Lost A Sale, But Initial Phone Consultations — A Big Part Of Brilliant Customer Service
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Free Yourself From the Pocketbook Practice
Let's take a journey together; there's an important lesson to be learned. Imagine a town or city just like yours.
The Three Heater Official
This Official, belonging to the element Fire, is responsible for maintaining and regulating the heating system of the body, mind, and spirit. It is named for its function. The trunk is divided into three "burning spaces" or "jiaos."
Going On-Site With Chiropractic Care
The Foundation for Chiropractic Progress has released a position paper highlighting the financial, clinical and patient-satisfaction benefits of providing chiropractic care at on-site corporate health clinics.
The Source-Luo Point Combination, Part 2
The Da Cheng includes symptoms for the source-luo points that indicate when to use them for treatment. Yang defines the method as the guest-host (it is one of a variety of acupuncture point combinations called guest-host).
Key Changes and Updates to the 7th Edition CNT Manual
Acupuncture Today recently interviewed Jennifer Brett, ND, L.Ac. regarding the updates to the CNT manaul.
I was sitting in a Pizza Hut in Peoria, Ill., with my friend Reggie, sometime in the spring of my senior year in college, when he started doodling on his paper placemat. In those days, the company had a picture of U.S. on the mats, showing all the locations of the "Huts" in the country.
Leg-Length Inequality and Pelvic Fixation: A New Approach to the Negative Derifield (Part 3)
A patient with sacroiliac fixation and dysfunction ordinarily demonstrates a noticeable leg-length inequality when placed in the prone position on the adjusting table.
News in Brief
Investigating the Cellular Impact of Mechanical Force; National Board Seats (Not-So) New Officers at Annual Meeting.
Chinese Doctors Poke Holes in Australian Study
A recent Australian clinical trial, published in the Journal of the American Medical Association (JAMA) in 2014 by Rana Hinman, et el., evaluating the effectiveness of both needle and laser acupuncture for chronic knee pain.
NCCAOM Video Contest
The NCCAOM is excited to announce the launch of the second annual video contest "Because it Works!" 2015.
Desert: A Metaphor from the Study of Genetics
In most of the human lives I know about, there are stretches of time which feel stagnant, or worse. We can feel adrift, or wounded and sidelined, and these times don't seem to carry much usefulness while they are unfolding.
Nomenclature and Classification of Lumbar Disc Pathology: Version 2.0
The Nomenclature and Classification of Lumbar Disc Pathology consensus, published in 2001 by the collaborative efforts of the North American Spine Society, the American Society of Spine Radiology and the American Society of Neuroradiology, has guided radiologists, clinicians and the public for more than a decade.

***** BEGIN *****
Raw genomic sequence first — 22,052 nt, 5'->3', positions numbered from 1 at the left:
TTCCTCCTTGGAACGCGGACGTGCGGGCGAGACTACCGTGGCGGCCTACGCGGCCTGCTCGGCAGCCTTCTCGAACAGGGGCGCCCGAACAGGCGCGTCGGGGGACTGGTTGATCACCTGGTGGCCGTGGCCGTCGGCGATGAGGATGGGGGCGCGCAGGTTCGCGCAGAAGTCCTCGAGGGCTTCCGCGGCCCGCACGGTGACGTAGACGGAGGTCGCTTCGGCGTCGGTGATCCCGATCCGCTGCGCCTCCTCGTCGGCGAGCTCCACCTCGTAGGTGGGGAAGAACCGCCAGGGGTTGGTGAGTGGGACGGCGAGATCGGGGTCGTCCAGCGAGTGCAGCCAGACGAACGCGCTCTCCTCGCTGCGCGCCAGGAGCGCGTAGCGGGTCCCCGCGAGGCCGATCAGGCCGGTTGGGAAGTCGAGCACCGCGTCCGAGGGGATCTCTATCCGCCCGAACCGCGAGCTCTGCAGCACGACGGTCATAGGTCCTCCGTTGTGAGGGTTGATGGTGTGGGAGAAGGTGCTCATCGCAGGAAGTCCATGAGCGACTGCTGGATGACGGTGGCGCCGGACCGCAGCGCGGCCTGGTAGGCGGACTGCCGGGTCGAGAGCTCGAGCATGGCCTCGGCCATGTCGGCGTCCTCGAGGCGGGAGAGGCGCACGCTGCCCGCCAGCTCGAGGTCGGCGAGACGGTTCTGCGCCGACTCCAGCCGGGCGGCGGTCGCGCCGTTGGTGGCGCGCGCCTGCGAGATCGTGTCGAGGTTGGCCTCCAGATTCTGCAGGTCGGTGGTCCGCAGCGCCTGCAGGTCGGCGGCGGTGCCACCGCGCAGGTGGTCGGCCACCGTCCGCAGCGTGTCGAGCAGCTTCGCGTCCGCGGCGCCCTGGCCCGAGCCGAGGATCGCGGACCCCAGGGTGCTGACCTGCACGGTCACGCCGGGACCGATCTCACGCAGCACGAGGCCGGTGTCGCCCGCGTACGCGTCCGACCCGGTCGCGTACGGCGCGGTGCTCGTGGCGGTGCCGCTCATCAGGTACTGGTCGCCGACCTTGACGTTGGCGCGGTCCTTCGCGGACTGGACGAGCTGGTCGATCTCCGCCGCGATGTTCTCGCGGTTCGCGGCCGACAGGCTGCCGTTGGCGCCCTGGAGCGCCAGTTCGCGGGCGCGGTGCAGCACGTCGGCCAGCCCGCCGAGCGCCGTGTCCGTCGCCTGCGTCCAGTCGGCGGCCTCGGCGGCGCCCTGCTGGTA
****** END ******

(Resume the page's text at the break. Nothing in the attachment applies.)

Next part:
Treatment of PTSD: An Opportunity for the Practice of Integrated Medicine
PTSD is widespread across America today. Not only do many of our honored men and women in uniform bring it home with them from the war zones they have been active in, but it often follows any life-threatening event people go through when their lives have been in danger.
An International Life: An Interview with Mary Elizabeth Wakefield
I met Mary Elizabeth Wakefield during her class last summer in Seneca Falls, New York at the Finger Lakes School of Chinese Medicine.
The Risks I Took
We all take risks when we choose this profession. For some, it is not knowing if you can make a living practicing TCM. For others, it is parental or cultural disapproval.
Marketing with a Microphone
When given an option, it stands to reason that people prefer to do business with those they know, like, and trust.
Meet Cheyenne: Your Future Colleague
Allow me to introduce you to Cheyenne (Chey), the daughter of some of our family's closest friends. We attend and serve at the same church together, and have known each other for many years.
Sports Medicine 101: Surgery or No Surgery?
In the world of sports medicine, many careers are saved by surgeries that correct traumatic damage to the body. Muscle tears, ligament damage, fractures, spinal disc herniations, and joint instabilities are a few of the issues frequently addressed with surgical intervention.
Should You Change an Athlete's Natural Running Form?
Once past the ankle, impact forces travel at about 200 mph into the knee. In addition to allowing the quad to absorb force, bending the knee (E) prevents the hip and pelvis from moving up and down too much (F), which is important for injury prevention and efficiency.
Creating Relationships at Southwest Symposium
The month of May brought many interesting activities. As I have said in many previous columns this year, this profession is moving in a very exciting direction. Make sure you are getting involved. If you're not, you just might get left behind.
Integrative Medicine for the Underserved: A Seat at the Table
Numerous organizations have risen to the challenge of providing care to medically-underserved populations and here we feature one such group.
Compassion and Compassion Fatigue: Balancing Your Emotions in the Treatment Room
I entered massage therapy to serve others, and oncology massage therapy because of how deeply that service affected me. In general, massage therapists enter the profession because we care: about people as a whole and in particular about their health and well-being.
But, could caring end up hurting or draining us?
Those of us helping professions — nurses, doctors, social workers, chaplains, massage therapists, and more — can be strongly affected by working with clients experiencing trauma in the form of a health crisis. This strain can happen as a result of working with one particular client, or it can be a cumulative pile-on of a number of different emotionally difficult cases.
There is a lot of discussion and not much agreement out there about the exact meaning of the terms "compassion," "empathy," "compassion fatigue," and "burnout." We'll lump them together under "being deeply affected by a client's experience."
Deeply Affected by a Client's Experience